“Madonna loves Laz’s music,” laughs Esau. “Last time we had dinner with her, she couldn’t stop dancing when he played,” he adds casually, as if breaking bread with one of the world’s most famous women was an everyday occurrence.
Lazarus grinned, “Yeah, Madonna, she can dance.” He sipped on his bottle of water and adjusted his wide-brimmed hat to better protect his sensitive, pale skin from the searing mid-afternoon sun.
“It’s too hot,” we all chorused. Malawi is experiencing a heatwave, and the ubiquitous greeting of “muli bwanji” (how are you?) has been replaced with a sweaty grimace and a heartfelt, “sheesh, it’s too hot.” But for Lazarus, the heat is more than an inconvenience. It can be deadly.
A Madonna production
The singer-songwriter, whose life is now the subject of a short film, co-produced by Madonna, was born with albinism, which means he has no pigment in his skin, eyes or hair. He also has poor eyesight and skin cancer is a constant threat.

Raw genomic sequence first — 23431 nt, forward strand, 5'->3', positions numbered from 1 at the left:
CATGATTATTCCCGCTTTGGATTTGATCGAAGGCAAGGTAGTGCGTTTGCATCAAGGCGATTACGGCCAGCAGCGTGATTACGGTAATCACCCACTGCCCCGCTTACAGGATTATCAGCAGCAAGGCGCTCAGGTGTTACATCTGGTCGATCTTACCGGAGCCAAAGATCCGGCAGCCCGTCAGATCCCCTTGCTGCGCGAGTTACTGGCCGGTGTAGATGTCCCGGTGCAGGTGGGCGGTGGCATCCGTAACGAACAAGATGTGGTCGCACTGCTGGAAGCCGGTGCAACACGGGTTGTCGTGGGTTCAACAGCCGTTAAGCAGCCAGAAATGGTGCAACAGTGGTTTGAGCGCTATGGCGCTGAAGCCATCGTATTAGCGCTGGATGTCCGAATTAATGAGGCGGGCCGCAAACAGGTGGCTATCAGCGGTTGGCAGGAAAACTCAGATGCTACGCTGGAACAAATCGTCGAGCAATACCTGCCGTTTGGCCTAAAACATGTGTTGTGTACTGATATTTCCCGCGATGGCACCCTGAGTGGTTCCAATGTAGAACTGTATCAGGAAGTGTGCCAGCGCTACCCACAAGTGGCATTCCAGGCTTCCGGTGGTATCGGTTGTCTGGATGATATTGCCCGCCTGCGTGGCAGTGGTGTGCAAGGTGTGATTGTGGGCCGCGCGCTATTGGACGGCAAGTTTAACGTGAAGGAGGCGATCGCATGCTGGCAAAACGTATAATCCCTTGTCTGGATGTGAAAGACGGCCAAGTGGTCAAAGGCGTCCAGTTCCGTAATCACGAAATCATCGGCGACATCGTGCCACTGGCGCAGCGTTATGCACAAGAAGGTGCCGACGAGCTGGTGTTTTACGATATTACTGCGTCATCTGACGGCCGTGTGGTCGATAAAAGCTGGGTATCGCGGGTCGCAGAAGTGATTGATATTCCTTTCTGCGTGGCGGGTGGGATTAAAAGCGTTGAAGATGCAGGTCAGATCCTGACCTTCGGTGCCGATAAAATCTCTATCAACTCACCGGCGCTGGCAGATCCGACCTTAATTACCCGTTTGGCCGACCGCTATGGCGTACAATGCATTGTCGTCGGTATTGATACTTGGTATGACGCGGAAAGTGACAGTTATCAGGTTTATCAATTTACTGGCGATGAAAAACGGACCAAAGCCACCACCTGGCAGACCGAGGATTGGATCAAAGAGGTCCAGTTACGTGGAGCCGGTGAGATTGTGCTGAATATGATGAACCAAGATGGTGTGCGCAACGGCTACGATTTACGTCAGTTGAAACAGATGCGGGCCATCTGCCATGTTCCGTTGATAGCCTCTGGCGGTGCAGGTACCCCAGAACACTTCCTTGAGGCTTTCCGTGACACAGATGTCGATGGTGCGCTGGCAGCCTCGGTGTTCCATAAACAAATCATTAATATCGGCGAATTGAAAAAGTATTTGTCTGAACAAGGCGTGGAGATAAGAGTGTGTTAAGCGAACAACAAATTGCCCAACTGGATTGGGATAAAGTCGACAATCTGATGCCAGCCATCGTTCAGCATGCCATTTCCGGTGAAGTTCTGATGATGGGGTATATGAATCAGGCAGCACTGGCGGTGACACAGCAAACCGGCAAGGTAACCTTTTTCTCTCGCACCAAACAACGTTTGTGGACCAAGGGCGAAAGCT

So is kidnapping. In a country where the population glory in their black skin, people with albinism stand out. Their condition is believed to be contagious, and their body parts, bones and skin are highly prized in witchcraft.
The United Nations suggest that, in recent years, there have been around 150 cases of people with albinism kidnapped and tortured in Malawi, with at least 18 people murdered.
Lazarus may now call Madonna a friend, and is hopeful that his film will be nominated for an Oscar – “I am heading to LA next month,” he says – but he still lives in fear of his life.
He has already been the subject of two attempted kidnappings, which makes him wary of strangers and fiercely protective of his family, particularly as two of his three children share his condition.
“But because of well-wishers, we now have a safe new home, in a compound. It is wonderful.” he tells me. “We move in tomorrow.”